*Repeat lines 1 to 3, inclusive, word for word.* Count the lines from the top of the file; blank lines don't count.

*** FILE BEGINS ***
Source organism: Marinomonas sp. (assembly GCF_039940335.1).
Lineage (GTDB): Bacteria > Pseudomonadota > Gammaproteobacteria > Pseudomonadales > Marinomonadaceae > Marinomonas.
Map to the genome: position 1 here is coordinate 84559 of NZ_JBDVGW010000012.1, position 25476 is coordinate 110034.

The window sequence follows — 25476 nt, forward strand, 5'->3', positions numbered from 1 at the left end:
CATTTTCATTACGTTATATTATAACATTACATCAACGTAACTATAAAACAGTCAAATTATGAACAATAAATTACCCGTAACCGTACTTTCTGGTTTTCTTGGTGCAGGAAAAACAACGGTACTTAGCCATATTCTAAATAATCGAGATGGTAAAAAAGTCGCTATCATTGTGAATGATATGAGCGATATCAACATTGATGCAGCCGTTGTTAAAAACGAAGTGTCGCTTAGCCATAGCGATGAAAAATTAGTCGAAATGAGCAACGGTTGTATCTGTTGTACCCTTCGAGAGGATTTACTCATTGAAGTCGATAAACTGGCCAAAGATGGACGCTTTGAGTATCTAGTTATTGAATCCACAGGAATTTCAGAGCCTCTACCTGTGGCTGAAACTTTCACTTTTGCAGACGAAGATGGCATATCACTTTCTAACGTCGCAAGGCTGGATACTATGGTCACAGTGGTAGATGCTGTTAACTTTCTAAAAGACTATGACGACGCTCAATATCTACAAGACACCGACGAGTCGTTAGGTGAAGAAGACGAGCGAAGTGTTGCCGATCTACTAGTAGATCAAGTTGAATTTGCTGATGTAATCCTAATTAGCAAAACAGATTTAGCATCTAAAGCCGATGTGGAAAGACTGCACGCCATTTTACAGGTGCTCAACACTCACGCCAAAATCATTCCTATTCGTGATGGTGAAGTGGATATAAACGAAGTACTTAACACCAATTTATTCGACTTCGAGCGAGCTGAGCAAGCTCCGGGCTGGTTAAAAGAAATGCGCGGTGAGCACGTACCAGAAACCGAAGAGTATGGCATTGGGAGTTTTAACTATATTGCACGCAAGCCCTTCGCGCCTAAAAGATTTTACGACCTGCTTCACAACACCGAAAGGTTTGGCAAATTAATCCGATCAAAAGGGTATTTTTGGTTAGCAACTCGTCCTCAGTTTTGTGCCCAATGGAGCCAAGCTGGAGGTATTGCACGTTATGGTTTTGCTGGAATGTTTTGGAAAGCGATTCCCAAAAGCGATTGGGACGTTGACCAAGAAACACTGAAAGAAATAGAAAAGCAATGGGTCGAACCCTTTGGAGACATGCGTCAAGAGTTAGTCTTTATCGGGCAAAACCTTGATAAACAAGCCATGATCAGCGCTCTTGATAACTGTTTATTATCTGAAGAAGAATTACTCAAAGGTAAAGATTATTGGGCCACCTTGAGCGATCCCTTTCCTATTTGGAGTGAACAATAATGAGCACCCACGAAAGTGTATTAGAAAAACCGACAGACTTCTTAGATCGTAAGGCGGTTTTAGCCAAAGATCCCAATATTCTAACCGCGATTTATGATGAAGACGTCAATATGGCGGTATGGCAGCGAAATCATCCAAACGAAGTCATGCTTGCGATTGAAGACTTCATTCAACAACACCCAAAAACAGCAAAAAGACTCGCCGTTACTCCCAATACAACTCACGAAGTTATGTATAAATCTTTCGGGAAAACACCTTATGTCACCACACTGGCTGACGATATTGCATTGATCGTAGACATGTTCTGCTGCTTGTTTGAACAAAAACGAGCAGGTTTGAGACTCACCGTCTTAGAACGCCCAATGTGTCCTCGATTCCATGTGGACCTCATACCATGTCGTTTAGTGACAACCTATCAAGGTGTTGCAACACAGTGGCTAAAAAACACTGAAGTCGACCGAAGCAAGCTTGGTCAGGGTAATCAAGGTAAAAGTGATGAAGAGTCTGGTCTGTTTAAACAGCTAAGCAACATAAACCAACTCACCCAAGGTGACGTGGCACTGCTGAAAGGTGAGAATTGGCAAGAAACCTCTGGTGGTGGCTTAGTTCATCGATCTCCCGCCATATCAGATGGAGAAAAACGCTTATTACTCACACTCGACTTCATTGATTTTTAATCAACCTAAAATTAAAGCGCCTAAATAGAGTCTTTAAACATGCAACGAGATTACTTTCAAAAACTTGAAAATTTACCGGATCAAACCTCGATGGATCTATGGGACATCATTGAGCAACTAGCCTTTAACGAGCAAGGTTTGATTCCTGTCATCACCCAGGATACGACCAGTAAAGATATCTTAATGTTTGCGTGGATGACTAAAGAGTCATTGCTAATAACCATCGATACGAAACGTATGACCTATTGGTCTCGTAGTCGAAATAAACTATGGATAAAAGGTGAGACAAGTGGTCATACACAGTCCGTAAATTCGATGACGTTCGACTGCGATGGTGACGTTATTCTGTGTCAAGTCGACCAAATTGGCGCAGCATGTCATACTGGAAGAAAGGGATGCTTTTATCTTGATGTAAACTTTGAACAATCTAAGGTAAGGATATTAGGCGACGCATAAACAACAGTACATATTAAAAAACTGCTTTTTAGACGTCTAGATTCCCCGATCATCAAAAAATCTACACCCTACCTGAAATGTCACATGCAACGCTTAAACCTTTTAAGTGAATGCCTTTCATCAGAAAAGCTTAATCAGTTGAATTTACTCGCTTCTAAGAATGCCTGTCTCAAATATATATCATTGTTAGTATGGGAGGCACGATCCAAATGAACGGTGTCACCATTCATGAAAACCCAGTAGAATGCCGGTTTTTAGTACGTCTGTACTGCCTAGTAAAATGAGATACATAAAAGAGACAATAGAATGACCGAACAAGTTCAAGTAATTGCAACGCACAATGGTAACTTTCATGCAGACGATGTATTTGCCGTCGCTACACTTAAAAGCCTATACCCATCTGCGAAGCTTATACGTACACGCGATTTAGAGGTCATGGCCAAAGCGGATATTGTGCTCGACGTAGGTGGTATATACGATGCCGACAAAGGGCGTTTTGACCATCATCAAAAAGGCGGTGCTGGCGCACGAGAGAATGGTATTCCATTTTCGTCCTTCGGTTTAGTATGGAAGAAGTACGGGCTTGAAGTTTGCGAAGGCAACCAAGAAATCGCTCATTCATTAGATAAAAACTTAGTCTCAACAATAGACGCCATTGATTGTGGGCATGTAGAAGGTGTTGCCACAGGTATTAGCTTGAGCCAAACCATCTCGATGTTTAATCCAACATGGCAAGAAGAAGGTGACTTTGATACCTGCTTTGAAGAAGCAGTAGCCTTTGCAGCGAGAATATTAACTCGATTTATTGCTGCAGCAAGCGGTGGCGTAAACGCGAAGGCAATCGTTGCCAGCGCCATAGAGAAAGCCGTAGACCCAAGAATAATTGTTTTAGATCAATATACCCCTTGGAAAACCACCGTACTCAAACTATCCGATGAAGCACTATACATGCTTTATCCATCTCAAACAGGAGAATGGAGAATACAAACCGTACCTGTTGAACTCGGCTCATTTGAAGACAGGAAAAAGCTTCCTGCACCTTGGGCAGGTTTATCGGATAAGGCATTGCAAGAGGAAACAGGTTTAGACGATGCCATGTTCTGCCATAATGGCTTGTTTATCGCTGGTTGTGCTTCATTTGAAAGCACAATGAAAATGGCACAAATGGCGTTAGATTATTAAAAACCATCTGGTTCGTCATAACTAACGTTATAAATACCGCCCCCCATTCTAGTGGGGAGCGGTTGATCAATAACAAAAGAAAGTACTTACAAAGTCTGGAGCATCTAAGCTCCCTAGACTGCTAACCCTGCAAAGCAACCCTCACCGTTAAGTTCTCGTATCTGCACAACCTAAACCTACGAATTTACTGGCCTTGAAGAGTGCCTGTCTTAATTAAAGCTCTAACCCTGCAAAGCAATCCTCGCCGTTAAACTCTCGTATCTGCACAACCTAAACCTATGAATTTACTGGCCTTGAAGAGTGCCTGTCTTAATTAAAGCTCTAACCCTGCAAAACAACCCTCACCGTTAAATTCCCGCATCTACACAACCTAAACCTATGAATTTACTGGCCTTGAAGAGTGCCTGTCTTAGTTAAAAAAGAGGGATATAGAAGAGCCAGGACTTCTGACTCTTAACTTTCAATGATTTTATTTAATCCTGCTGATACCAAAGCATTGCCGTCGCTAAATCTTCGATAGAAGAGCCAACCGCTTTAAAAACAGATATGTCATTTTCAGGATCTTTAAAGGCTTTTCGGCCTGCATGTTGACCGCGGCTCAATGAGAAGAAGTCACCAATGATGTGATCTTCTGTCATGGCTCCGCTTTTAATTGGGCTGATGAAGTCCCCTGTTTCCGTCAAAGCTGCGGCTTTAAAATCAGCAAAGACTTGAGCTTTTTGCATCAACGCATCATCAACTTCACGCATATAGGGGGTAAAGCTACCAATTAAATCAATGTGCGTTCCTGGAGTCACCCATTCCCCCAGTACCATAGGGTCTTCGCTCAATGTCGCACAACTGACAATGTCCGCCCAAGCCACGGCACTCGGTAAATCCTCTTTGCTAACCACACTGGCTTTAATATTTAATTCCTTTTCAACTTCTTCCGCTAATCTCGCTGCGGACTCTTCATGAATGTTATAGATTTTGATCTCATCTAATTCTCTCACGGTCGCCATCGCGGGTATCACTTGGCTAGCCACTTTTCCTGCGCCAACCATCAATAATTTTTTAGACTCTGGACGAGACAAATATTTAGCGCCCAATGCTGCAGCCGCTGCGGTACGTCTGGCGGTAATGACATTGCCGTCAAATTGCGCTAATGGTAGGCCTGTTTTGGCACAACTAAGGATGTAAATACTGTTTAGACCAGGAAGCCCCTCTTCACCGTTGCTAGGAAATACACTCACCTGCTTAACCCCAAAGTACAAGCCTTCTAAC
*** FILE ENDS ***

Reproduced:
Source organism: Marinomonas sp. (assembly GCF_039940335.1).
Lineage (GTDB): Bacteria > Pseudomonadota > Gammaproteobacteria > Pseudomonadales > Marinomonadaceae > Marinomonas.
Map to the genome: position 1 here is coordinate 84559 of NZ_JBDVGW010000012.1, position 25476 is coordinate 110034.